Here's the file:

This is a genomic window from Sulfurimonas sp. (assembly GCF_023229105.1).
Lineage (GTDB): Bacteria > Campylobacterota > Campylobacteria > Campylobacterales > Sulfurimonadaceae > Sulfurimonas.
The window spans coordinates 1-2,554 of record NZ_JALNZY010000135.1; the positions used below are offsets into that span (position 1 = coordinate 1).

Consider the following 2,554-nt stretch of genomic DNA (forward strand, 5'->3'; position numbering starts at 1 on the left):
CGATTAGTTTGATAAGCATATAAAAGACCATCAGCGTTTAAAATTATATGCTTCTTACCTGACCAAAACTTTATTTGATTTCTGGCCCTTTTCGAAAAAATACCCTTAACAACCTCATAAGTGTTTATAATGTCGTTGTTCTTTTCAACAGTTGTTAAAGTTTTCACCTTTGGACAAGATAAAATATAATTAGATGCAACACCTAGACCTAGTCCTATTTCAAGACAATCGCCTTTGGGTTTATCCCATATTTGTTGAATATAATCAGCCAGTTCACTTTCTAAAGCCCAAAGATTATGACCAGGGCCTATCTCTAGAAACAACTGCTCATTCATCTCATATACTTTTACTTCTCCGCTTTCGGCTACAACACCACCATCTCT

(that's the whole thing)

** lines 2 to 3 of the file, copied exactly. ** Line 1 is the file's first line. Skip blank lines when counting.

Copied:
Lineage (GTDB): Bacteria > Campylobacterota > Campylobacteria > Campylobacterales > Sulfurimonadaceae > Sulfurimonas.
The window spans coordinates 1-2,554 of record NZ_JALNZY010000135.1; the positions used below are offsets into that span (position 1 = coordinate 1).